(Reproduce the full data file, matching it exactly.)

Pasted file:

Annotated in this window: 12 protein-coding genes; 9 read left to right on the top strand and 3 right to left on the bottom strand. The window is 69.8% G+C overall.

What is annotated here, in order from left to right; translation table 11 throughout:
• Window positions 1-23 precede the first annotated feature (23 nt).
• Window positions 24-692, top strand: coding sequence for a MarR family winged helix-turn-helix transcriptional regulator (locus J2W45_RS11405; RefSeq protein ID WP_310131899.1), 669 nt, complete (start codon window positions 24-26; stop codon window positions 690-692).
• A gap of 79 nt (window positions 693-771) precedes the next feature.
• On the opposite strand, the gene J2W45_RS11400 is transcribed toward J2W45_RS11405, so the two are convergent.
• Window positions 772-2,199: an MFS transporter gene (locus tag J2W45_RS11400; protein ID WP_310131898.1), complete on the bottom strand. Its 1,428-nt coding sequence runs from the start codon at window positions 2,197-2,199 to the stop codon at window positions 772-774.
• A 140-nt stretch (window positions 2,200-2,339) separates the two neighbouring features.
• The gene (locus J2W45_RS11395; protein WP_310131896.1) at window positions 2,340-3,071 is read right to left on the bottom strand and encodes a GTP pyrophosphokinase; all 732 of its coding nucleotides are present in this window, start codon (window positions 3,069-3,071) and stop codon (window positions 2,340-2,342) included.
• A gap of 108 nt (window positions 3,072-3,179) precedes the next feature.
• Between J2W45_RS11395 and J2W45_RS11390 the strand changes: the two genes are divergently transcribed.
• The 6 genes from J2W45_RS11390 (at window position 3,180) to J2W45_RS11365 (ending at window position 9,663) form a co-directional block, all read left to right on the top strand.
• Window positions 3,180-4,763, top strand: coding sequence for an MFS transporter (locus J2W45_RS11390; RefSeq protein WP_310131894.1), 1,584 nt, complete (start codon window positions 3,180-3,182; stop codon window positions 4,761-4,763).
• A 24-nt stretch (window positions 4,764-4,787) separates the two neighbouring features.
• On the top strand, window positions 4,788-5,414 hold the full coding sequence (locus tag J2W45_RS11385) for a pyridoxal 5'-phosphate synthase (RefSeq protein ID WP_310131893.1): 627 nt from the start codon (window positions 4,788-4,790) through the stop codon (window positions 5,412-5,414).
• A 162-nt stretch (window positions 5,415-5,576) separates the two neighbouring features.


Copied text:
Annotated in this window: 12 protein-coding genes; 9 read left to right on the top strand and 3 right to left on the bottom strand. The window is 69.8% G+C overall.

What is annotated here, in order from left to right; translation table 11 throughout:
• Window positions 1-23 precede the first annotated feature (23 nt).
• Window positions 24-692, top strand: coding sequence for a MarR family winged helix-turn-helix transcriptional regulator (locus J2W45_RS11405; RefSeq protein ID WP_310131899.1), 669 nt, complete (start codon window positions 24-26; stop codon window positions 690-692).
• A gap of 79 nt (window positions 693-771) precedes the next feature.
• On the opposite strand, the gene J2W45_RS11400 is transcribed toward J2W45_RS11405, so the two are convergent.
• Window positions 772-2,199: an MFS transporter gene (locus tag J2W45_RS11400; protein ID WP_310131898.1), complete on the bottom strand. Its 1,428-nt coding sequence runs from the start codon at window positions 2,197-2,199 to the stop codon at window positions 772-774.
• A 140-nt stretch (window positions 2,200-2,339) separates the two neighbouring features.
• The gene (locus J2W45_RS11395; protein WP_310131896.1) at window positions 2,340-3,071 is read right to left on the bottom strand and encodes a GTP pyrophosphokinase; all 732 of its coding nucleotides are present in this window, start codon (window positions 3,069-3,071) and stop codon (window positions 2,340-2,342) included.
• A gap of 108 nt (window positions 3,072-3,179) precedes the next feature.
• Between J2W45_RS11395 and J2W45_RS11390 the strand changes: the two genes are divergently transcribed.
• The 6 genes from J2W45_RS11390 (at window position 3,180) to J2W45_RS11365 (ending at window position 9,663) form a co-directional block, all read left to right on the top strand.
• Window positions 3,180-4,763, top strand: coding sequence for an MFS transporter (locus J2W45_RS11390; RefSeq protein WP_310131894.1), 1,584 nt, complete (start codon window positions 3,180-3,182; stop codon window positions 4,761-4,763).
• A 24-nt stretch (window positions 4,764-4,787) separates the two neighbouring features.
• On the top strand, window positions 4,788-5,414 hold the full coding sequence (locus tag J2W45_RS11385) for a pyridoxal 5'-phosphate synthase (RefSeq protein ID WP_310131893.1): 627 nt from the start codon (window positions 4,788-4,790) through the stop codon (window positions 5,412-5,414).
• A 162-nt stretch (window positions 5,415-5,576) separates the two neighbouring features.